As Nano had founded the first Irish Religious Order, the Presentation Sisters in 1775 (at a time when it was forbidden by law), Edmund in 1802 founds the first Irish Order of Brothers. Taking the Presentation Sisters Rule, he named his order the ‘Society of the Presentation‘; the aim, like that of Nano's and the Presentation Sisters, to carry forward the vision of “Gospel-love-in-the-world.”
What had begun in Nano Nagle and the Presentation Sisters in Cork inspired Edmund Rice to establish in Waterford a Society known as Presentation Brothers. In turn this society grew in number and influence and from it the Congregation of Christian Brothers was also established
Today a wonderful network is growing among the lay and religious followers of both Nano Nagle and Edmund Rice. The Nagle-Rice Family is recognized for the zeal, enthusiasm and energy of its members for God's mission of love - boundless love - to the world.
Who or what inspires you today? For what have you enthusiasm and energy? What is it that God wants most of you at this time?
6. Mary of Nazareth
Of Mary, little is said in the Gospels. Yet from his Bible reading Edmund knew and pondered her story deeply. In prayer, he deepened his understanding of this mystery: Joachim and Anne presented Mary as a young girl in the Temple where she prayed and served; as a young woman, Mary's womb becomes the temporary dwelling place of God, a Temple of the God-as-Baby. Jesus’ mission reveals that He, in his flesh is the dwelling place of God. As Jesus promised, we are the Temple where God now dwells and is active in this world. Temple-dwelling leads to Temple building.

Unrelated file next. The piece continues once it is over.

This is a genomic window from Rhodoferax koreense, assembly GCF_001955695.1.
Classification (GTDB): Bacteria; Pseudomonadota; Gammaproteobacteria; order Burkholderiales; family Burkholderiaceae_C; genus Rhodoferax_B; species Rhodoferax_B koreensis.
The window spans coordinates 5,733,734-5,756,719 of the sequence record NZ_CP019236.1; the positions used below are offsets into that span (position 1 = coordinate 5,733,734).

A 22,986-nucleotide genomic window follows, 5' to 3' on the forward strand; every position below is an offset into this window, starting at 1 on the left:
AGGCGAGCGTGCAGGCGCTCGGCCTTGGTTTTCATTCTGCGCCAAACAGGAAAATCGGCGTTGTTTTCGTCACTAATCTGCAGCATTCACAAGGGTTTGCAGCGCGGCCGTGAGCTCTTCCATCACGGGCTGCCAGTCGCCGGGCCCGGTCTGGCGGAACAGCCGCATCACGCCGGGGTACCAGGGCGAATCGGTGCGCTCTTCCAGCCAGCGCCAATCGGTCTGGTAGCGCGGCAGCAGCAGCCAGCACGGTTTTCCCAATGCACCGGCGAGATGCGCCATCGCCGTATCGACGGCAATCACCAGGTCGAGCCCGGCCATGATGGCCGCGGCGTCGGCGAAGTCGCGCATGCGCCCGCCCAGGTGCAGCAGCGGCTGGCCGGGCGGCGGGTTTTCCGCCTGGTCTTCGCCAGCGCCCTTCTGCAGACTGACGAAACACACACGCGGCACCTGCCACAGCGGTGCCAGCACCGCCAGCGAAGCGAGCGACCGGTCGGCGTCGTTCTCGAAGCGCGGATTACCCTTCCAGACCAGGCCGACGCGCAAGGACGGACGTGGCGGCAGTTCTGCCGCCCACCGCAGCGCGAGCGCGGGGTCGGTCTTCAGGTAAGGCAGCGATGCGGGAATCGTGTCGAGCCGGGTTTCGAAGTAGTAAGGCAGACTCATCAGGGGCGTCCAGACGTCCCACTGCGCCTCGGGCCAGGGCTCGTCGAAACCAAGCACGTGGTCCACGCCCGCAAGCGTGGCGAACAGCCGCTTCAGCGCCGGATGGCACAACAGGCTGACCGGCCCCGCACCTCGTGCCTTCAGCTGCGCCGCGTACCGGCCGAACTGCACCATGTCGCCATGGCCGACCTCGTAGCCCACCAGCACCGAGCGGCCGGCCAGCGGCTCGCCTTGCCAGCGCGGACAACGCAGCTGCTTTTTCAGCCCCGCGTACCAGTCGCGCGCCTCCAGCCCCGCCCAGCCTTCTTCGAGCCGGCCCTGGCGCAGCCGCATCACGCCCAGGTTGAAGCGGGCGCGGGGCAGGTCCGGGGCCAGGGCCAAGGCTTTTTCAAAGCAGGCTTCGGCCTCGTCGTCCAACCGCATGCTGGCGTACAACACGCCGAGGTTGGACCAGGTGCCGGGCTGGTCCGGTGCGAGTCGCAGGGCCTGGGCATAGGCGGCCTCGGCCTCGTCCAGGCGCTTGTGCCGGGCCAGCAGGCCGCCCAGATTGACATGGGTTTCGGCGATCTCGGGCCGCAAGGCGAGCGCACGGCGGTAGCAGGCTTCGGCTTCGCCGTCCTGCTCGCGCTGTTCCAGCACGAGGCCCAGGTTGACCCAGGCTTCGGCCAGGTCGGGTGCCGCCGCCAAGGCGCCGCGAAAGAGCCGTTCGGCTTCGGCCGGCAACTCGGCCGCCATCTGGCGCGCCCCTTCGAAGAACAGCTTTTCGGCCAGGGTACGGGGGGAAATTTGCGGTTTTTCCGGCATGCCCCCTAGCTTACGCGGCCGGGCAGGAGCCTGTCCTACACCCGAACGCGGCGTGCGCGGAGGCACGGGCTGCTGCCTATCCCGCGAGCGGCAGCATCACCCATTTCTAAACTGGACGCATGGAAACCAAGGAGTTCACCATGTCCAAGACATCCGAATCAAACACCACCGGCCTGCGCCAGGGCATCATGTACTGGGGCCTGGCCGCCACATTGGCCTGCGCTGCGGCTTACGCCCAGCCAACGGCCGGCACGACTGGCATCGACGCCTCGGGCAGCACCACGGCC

Hence, Edmund and his Brothers set about a life of prayer and contemplation (Temple-dwelling) and action (Temple-building). Edmund adopted the Rule of the Sisters of the Presentation of the Blessed Virgin Mary and in 1808, on the feast of Mary's Assumption into heaven, a small group of eight Brothers professed the vows of religious - poverty, chastity and obedience - in the chapel of the Presentation Sisters, Waterford. Relying on the help of Mary of Nazareth, Edmund and his brothers thus began a new phase in their journey of faith. With Mary, they would present Christ again into the lives of the young and needy.